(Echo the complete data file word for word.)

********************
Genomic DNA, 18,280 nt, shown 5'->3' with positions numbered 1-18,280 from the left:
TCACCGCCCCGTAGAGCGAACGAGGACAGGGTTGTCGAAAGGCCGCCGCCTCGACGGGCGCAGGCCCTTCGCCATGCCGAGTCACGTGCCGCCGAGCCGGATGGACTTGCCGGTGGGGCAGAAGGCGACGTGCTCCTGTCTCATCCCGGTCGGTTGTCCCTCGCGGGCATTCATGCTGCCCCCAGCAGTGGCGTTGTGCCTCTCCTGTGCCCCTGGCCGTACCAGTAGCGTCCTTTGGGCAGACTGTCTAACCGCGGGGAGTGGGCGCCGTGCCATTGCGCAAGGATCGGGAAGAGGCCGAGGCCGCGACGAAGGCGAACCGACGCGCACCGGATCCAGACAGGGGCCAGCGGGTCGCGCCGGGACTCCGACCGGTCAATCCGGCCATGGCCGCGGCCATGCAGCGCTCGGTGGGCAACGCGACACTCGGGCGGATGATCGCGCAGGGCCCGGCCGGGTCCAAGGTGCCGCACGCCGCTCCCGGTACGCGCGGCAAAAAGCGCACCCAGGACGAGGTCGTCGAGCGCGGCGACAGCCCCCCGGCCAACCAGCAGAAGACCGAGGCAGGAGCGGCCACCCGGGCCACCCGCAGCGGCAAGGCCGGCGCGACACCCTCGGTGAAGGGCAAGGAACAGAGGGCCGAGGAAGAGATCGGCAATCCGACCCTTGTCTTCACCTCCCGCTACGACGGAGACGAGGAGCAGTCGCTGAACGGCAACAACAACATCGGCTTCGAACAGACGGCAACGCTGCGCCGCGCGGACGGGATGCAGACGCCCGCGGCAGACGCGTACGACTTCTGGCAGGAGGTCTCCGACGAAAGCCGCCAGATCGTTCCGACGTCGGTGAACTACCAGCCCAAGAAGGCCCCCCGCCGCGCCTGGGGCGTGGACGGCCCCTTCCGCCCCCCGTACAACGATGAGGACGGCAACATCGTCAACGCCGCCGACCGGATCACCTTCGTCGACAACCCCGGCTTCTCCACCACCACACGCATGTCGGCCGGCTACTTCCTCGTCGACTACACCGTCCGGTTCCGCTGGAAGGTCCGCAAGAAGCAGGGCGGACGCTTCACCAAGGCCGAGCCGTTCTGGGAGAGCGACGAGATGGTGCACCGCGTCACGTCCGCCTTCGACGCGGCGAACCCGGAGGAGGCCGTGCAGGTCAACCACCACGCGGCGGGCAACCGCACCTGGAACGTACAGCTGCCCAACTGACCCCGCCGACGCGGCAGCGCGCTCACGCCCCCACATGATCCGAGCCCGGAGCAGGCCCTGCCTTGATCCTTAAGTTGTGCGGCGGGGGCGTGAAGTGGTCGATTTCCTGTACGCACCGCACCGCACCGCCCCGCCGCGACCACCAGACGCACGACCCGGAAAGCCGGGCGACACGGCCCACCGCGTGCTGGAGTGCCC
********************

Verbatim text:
Genomic DNA, 18,280 nt, shown 5'->3' with positions numbered 1-18,280 from the left:
TCACCGCCCCGTAGAGCGAACGAGGACAGGGTTGTCGAAAGGCCGCCGCCTCGACGGGCGCAGGCCCTTCGCCATGCCGAGTCACGTGCCGCCGAGCCGGATGGACTTGCCGGTGGGGCAGAAGGCGACGTGCTCCTGTCTCATCCCGGTCGGTTGTCCCTCGCGGGCATTCATGCTGCCCCCAGCAGTGGCGTTGTGCCTCTCCTGTGCCCCTGGCCGTACCAGTAGCGTCCTTTGGGCAGACTGTCTAACCGCGGGGAGTGGGCGCCGTGCCATTGCGCAAGGATCGGGAAGAGGCCGAGGCCGCGACGAAGGCGAACCGACGCGCACCGGATCCAGACAGGGGCCAGCGGGTCGCGCCGGGACTCCGACCGGTCAATCCGGCCATGGCCGCGGCCATGCAGCGCTCGGTGGGCAACGCGACACTCGGGCGGATGATCGCGCAGGGCCCGGCCGGGTCCAAGGTGCCGCACGCCGCTCCCGGTACGCGCGGCAAAAAGCGCACCCAGGACGAGGTCGTCGAGCGCGGCGACAGCCCCCCGGCCAACCAGCAGAAGACCGAGGCAGGAGCGGCCACCCGGGCCACCCGCAGCGGCAAGGCCGGCGCGACACCCTCGGTGAAGGGCAAGGAACAGAGGGCCGAGGAAGAGATCGGCAATCCGACCCTTGTCTTCACCTCCCGCTACGACGGAGACGAGGAGCAGTCGCTGAACGGCAACAACAACATCGGCTTCGAACAGACGGCAACGCTGCGCCGCGCGGACGGGATGCAGACGCCCGCGGCAGACGCGTACGACTTCTGGCAGGAGGTCTCCGACGAAAGCCGCCAGATCGTTCCGACGTCGGTGAACTACCAGCCCAAGAAGGCCCCCCGCCGCGCCTGGGGCGTGGACGGCCCCTTCCGCCCCCCGTACAACGATGAGGACGGCAACATCGTCAACGCCGCCGACCGGATCACCTTCGTCGACAACCCCGGCTTCTCCACCACCACACGCATGTCGGCCGGCTACTTCCTCGTCGACTACACCGTCCGGTTCCGCTGGAAGGTCCGCAAGAAGCAGGGCGGACGCTTCACCAAGGCCGAGCCGTTCTGGGAGAGCGACGAGATGGTGCACCGCGTCACGTCCGCCTTCGACGCGGCGAACCCGGAGGAGGCCGTGCAGGTCAACCACCACGCGGCGGGCAACCGCACCTGGAACGTACAGCTGCCCAACTGACCCCGCCGACGCGGCAGCGCGCTCACGCCCCCACATGATCCGAGCCCGGAGCAGGCCCTGCCTTGATCCTTAAGTTGTGCGGCGGGGGCGTGAAGTGGTCGATTTCCTGTACGCACCGCACCGCACCGCCCCGCCGCGACCACCAGACGCACGACCCGGAAAGCCGGGCGACACGGCCCACCGCGTGCTGGAGTGCCC